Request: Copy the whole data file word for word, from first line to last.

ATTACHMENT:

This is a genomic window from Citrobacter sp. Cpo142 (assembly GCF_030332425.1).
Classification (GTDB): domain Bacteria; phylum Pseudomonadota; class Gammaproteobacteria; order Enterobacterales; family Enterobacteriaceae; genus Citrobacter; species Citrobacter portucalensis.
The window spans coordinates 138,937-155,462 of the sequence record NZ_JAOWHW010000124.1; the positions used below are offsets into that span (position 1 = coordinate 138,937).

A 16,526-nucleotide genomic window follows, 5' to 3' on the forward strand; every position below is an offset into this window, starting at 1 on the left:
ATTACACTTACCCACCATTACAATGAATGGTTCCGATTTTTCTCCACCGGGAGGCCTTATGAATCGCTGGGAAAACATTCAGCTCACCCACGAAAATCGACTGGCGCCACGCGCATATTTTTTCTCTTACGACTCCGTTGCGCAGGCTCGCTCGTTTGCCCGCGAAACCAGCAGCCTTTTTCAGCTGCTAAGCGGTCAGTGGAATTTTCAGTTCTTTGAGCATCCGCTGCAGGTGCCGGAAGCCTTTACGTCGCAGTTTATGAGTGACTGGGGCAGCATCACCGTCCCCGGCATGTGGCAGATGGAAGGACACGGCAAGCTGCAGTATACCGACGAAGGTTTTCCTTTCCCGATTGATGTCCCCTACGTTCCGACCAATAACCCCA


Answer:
This is a genomic window from Citrobacter sp. Cpo142 (assembly GCF_030332425.1).
Classification (GTDB): domain Bacteria; phylum Pseudomonadota; class Gammaproteobacteria; order Enterobacterales; family Enterobacteriaceae; genus Citrobacter; species Citrobacter portucalensis.
The window spans coordinates 138,937-155,462 of the sequence record NZ_JAOWHW010000124.1; the positions used below are offsets into that span (position 1 = coordinate 138,937).

A 16,526-nucleotide genomic window follows, 5' to 3' on the forward strand; every position below is an offset into this window, starting at 1 on the left:
ATTACACTTACCCACCATTACAATGAATGGTTCCGATTTTTCTCCACCGGGAGGCCTTATGAATCGCTGGGAAAACATTCAGCTCACCCACGAAAATCGACTGGCGCCACGCGCATATTTTTTCTCTTACGACTCCGTTGCGCAGGCTCGCTCGTTTGCCCGCGAAACCAGCAGCCTTTTTCAGCTGCTAAGCGGTCAGTGGAATTTTCAGTTCTTTGAGCATCCGCTGCAGGTGCCGGAAGCCTTTACGTCGCAGTTTATGAGTGACTGGGGCAGCATCACCGTCCCCGGCATGTGGCAGATGGAAGGACACGGCAAGCTGCAGTATACCGACGAAGGTTTTCCTTTCCCGATTGATGTCCCCTACGTTCCGACCAATAACCCCA